The election is past and Parliament has returned. The first target of the re-energised opposition is the Offensive Behaviour at Football Act. There are issues with the legislation but what does that say about priorities when most folk are more concerned about jobs, health and housing.

As a lifelong Hibs fan I travelled to Hampden on Saturday to see 114 years of misery ended as the cup was won. The sheen was taken off the victory by fans' behaviour. Sadly, much was by my own side, though they were not alone. Over exuberance it may have been but self-indulgent and potentially catastrophic it also was. Some was equally unbridled hooliganism. It diminished the players' moment in the sun and refuted ideas there’s no need for action in fitba.

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There is mainstream criticism of the legislation but it also unites the ultra-left and the libertarian right. Like two sides of a coin they say it’s about individual rights or personal freedoms. Some proponents of the latter ilk are akin to the National Rifle Association in the US who fulminate over the right to bear arms. Mirrored in Scotland by the apparent right to do whatever you like no matter how offensive. Too bad about the consequences for the rest of society – it’s their constitutional right.

The Herald:

The emphasis by both is on the rights of individual but what about the rights of the wider community? We do, after all, live as a society. Are there not collective, as well as individual rights? What about communities who require to endure offensive behaviour?

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All this is happening as the euphemistically described Marching Season is about to be upon us. Ode to Joy it will not be. Communities will require to endure what some claim is their culture echoing claims made in a football context; even if from a different position in the sectarian divide. Meanwhile, many communities see it as triumphalism at best. Once again on a wider field than football, individual rights conflict with those of wider society. It’s a difficult balance to strike. People must be allowed to march even if their cause is disagreed with by many, if not most. It’s the price paid to live in a democracy. The same applies to things many find offensive.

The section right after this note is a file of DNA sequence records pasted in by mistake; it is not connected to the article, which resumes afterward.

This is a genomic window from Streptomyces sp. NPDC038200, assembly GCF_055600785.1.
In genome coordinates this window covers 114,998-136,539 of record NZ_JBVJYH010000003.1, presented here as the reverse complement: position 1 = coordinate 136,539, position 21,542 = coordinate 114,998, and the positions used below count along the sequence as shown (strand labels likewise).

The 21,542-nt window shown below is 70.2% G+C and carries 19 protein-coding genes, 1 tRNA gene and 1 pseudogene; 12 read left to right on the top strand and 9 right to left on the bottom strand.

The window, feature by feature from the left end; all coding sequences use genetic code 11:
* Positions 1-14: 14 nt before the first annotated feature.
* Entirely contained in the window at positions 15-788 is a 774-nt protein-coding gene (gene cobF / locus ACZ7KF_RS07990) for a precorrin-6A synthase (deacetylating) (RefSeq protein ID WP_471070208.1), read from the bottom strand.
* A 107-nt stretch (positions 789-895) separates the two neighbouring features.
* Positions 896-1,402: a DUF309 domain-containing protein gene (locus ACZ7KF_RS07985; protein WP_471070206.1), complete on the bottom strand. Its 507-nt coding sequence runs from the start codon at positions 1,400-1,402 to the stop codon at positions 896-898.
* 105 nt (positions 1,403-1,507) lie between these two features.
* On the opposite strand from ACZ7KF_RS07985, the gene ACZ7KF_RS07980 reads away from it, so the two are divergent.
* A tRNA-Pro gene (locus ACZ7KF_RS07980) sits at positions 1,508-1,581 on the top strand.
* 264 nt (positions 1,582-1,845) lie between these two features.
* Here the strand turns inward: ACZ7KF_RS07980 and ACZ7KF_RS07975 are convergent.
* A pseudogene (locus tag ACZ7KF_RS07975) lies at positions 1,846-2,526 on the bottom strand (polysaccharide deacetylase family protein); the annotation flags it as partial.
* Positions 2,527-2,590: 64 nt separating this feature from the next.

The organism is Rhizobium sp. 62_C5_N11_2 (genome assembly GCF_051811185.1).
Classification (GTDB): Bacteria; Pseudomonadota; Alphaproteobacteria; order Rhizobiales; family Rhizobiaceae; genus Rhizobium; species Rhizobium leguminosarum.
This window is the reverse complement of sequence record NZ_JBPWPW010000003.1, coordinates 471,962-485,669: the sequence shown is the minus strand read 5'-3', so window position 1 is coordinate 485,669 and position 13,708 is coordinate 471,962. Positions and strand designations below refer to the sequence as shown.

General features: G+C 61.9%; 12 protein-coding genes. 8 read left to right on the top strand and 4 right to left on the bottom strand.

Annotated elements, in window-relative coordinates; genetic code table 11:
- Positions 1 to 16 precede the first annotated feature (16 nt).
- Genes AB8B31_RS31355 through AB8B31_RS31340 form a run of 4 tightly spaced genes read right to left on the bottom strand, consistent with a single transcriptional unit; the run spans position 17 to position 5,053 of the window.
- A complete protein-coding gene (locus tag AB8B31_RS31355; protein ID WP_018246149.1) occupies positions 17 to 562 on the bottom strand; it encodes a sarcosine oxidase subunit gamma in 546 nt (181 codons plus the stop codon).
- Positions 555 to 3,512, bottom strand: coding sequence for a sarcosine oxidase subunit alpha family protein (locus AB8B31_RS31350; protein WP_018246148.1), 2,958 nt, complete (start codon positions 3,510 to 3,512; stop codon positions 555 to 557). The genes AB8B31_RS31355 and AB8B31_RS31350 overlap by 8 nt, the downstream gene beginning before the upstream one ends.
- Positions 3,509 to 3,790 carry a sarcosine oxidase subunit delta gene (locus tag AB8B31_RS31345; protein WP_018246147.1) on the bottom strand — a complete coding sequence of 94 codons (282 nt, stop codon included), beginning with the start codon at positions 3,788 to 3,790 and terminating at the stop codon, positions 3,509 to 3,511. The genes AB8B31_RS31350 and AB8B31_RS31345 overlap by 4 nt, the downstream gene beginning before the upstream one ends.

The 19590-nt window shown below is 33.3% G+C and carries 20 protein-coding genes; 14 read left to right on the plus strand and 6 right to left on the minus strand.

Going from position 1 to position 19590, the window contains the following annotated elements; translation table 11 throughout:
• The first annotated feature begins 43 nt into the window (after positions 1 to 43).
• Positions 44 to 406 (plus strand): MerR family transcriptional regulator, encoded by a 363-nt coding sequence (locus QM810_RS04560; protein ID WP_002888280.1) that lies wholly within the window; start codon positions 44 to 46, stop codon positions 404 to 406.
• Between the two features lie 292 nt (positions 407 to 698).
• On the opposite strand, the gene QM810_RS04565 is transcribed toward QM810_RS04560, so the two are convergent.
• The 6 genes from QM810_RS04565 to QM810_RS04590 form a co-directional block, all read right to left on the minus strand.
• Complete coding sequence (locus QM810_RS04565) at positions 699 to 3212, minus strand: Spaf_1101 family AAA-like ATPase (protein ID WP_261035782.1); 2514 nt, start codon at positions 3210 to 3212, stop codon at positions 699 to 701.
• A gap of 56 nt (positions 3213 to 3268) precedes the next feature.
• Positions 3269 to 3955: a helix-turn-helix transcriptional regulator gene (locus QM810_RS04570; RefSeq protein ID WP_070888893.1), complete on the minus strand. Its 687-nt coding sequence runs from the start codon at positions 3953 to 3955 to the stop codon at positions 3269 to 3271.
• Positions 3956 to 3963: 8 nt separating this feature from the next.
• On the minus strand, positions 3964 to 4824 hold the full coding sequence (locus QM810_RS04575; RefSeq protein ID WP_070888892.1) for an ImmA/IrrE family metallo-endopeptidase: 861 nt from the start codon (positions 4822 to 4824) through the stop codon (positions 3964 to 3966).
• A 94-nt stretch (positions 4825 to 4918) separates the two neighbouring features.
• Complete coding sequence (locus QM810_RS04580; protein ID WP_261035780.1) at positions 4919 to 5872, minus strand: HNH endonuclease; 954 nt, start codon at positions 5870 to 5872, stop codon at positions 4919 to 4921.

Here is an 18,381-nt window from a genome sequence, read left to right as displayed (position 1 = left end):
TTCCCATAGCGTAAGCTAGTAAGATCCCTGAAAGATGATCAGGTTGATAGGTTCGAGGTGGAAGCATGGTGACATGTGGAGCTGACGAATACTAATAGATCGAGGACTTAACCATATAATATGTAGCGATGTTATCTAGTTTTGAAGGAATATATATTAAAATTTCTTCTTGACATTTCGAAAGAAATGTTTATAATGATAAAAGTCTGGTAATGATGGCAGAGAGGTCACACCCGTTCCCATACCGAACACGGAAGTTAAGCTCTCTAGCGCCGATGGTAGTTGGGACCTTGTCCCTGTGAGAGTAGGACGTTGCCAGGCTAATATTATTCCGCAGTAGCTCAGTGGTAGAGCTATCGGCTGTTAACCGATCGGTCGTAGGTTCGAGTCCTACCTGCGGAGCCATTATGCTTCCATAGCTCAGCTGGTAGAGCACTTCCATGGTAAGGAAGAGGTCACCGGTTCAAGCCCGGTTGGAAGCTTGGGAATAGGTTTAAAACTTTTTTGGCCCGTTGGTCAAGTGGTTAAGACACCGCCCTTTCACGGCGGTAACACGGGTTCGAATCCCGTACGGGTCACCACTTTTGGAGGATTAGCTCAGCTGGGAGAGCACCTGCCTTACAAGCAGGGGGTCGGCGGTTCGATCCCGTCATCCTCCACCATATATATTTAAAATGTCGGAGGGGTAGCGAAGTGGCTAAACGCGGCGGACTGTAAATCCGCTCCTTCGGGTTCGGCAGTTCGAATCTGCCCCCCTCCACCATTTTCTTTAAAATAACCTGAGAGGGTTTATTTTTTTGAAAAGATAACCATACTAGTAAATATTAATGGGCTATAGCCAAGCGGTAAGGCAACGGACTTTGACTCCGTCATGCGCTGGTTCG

The Herald:

The legislation on marches is complex, as with offensive behaviour at football. All such laws that involve the clash of these conflicting rights are equally so. That is compounded by context where doing something in certain circumstances can be perfectly lawful but in others it’s not. Waving a Hibernian flag is no crime, but doing so in front of the Rangers support at Hampden certainly could be.

Marches are likewise. Blanket legislation is as likely to ban the Girl Guides from celebrations as target Orange or Republican marches. Councils should set strict criteria and ensure the community is protected, as well as the right to parade safeguarded. Disorder should not be tolerated. But, funding them as appears proposed in Falkirk is entirely inappropriate.

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The Offensive Behaviour legislation is equally challenged in balancing those rights. It was criticised recently following a case in Dumbarton. It involved the singing of a song venerating the youth wing of the UVF. The Sheriff dismissed the case stating the organisation was not a prescribed one, though the adult section was. Doubtless, in legal terms he was correct. But, does that make the actions of those singing it right or the attempts by police and prosecutors to address it wrong? The youth wing may be legal but the UVF have murdered innocent Catholics in Belfast and blown up Christmas shoppers in Dublin. They are nothing to venerate and especially not at a football match or in a public place.

Critics of the specific football legislation have stated it was unnecessary, though, it’s hard to see what other charges could have been brought. Breach of the Peace was shown to have been unsuccessful in similar types of cases; and as stated by the Sheriff the organisation is not banned.

So the legislation has its flaws, that’s undoubted. But, Scotland still has a problem that’s for certain. The suggestion it can all be tackled by existing laws and education is absurd. Previous laws were inadequate. Things are better in Scotland than before but sectarianism sadly still exists centuries, not just decades, on. Wishing it away simply will not work. Education has a role but on its own is inadequate. Laws there must be.

So rather than repealing the legislation maybe the newly invigorated parliamentary opposition could work to improve the football legislation; as well as give further consideration to marches and parades. After all there are still many issues affecting Scottish football and it’s not just individuals but communities that have rights.